First there was Valleyspeak, the eighties California girl’s liberal usage of “like.” Then came uptalk, wherein every statement was posed as a question? Both started among young women, but eventually infiltrated the general population. Now, middle-aged dad writers are freaking out over their daughters’ friends’ annoying creaky voice or vocal fry, but there’s a hot, new young-women’s verbal tic on the horizon: “I feel like.”
Young women love to start their sentences with it. I first noticed this in college seminars, where it seemed that if you simply prefaced your argument with “I feel like,” none of your classmates could shut you down outright. They might disagree with your point, but they couldn’t take away your conviction that you had felt it. Plus, your emotional hedge indicated that you were open to changing your felt opinion at a future point in the debate.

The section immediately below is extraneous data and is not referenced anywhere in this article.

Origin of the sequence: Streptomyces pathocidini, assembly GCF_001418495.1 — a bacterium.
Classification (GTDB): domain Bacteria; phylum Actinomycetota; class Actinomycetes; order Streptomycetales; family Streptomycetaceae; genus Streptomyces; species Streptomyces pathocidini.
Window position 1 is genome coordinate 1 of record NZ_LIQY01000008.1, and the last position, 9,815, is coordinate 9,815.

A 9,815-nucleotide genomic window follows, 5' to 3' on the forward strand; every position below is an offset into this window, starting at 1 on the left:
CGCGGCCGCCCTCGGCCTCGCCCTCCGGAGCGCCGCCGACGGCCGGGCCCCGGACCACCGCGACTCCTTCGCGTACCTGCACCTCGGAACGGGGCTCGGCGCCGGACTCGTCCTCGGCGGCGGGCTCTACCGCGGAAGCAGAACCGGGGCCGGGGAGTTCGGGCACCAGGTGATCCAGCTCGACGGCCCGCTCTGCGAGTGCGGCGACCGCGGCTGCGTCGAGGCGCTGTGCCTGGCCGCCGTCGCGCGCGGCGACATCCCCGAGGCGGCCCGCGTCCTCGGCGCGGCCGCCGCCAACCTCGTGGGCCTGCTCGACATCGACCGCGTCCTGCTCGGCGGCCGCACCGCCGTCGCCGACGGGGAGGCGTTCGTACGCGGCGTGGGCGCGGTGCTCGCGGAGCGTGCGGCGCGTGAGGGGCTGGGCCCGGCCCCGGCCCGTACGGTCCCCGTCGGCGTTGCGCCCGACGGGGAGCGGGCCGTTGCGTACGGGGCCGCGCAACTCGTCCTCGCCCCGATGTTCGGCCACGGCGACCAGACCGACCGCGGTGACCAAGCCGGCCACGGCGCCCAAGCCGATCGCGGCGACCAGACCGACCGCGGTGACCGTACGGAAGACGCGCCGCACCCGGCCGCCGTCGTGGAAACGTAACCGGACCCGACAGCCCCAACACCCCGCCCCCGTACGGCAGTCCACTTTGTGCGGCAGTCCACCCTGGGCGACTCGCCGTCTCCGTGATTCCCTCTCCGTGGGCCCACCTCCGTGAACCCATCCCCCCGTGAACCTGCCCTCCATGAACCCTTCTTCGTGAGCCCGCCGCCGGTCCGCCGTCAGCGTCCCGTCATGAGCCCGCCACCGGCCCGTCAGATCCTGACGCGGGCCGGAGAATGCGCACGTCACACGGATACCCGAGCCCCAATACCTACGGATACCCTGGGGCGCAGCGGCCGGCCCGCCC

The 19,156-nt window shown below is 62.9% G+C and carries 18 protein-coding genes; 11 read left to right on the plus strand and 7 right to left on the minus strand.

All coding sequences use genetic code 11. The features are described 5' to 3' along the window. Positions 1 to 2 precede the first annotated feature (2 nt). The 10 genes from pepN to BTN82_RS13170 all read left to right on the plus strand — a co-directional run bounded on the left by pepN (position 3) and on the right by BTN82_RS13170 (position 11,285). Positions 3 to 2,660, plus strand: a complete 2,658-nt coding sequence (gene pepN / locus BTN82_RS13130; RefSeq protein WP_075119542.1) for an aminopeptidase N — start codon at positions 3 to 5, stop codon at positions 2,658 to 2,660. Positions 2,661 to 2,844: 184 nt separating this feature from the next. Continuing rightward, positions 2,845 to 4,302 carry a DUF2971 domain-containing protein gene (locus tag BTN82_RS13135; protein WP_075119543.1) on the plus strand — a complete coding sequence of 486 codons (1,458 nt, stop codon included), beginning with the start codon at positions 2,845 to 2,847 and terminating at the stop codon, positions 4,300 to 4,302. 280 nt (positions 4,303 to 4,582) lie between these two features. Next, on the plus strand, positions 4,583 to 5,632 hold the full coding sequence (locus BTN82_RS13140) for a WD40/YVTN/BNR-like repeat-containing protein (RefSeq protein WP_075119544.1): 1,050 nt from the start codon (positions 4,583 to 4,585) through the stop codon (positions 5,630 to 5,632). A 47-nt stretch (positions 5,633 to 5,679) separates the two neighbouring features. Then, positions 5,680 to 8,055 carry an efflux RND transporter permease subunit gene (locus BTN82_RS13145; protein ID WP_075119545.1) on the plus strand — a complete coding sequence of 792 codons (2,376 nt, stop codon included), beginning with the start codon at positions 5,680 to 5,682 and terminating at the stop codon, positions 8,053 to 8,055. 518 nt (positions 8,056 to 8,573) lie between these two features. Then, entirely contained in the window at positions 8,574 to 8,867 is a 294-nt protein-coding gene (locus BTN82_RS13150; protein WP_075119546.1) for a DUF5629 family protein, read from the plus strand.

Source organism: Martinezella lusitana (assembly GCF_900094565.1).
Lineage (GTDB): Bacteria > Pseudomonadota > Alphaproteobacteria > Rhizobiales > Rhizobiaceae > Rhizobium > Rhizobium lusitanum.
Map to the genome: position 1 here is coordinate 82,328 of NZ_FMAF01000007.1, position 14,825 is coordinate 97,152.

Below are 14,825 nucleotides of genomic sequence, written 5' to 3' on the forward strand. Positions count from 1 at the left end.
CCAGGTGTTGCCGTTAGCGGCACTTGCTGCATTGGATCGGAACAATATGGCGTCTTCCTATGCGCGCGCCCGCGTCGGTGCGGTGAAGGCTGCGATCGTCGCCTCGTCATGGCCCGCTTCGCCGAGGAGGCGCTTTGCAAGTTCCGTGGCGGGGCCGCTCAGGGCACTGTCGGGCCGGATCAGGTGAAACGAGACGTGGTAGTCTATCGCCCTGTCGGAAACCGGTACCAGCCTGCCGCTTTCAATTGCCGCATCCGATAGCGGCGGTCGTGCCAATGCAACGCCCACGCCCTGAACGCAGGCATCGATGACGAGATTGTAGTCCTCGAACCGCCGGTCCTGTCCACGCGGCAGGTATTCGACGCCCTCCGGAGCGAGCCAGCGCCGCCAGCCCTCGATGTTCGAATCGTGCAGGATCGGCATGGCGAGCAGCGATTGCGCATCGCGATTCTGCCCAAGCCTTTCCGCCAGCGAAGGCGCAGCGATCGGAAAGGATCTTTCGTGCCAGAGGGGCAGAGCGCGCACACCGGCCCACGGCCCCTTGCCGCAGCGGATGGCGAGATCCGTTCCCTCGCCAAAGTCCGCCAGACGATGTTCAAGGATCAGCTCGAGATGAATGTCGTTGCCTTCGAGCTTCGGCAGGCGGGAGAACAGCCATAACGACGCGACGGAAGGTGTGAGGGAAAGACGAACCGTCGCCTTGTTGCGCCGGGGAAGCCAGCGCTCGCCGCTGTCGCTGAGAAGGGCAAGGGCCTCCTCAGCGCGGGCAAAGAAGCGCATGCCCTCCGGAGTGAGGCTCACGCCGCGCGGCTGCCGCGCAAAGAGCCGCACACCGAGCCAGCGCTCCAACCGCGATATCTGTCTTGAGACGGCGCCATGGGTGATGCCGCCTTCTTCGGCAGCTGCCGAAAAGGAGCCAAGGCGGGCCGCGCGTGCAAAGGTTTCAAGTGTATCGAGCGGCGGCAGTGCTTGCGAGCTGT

Now, I use “I feel like” all the time, to seem less aggressive, convey uncertainty, or buy some time before I decide what I’m going to say. I’m not alone. Jezebel’s Katie Baker talked to University of Pennsylvania linguist Mark Liberman, who looked at a large collection of transcribed phone calls and found that 6.7 percent of women had used the phrase, compared to 3.8 percent of men. "This could be because female speakers want to "soften" their assertions somewhat more than male speakers do; or it could be because the overall frequency of the phrase is increasing, and female speakers are leading the change, as they often do," he told her. I look forward to hearing more about my male conversation partners' feelings in the future.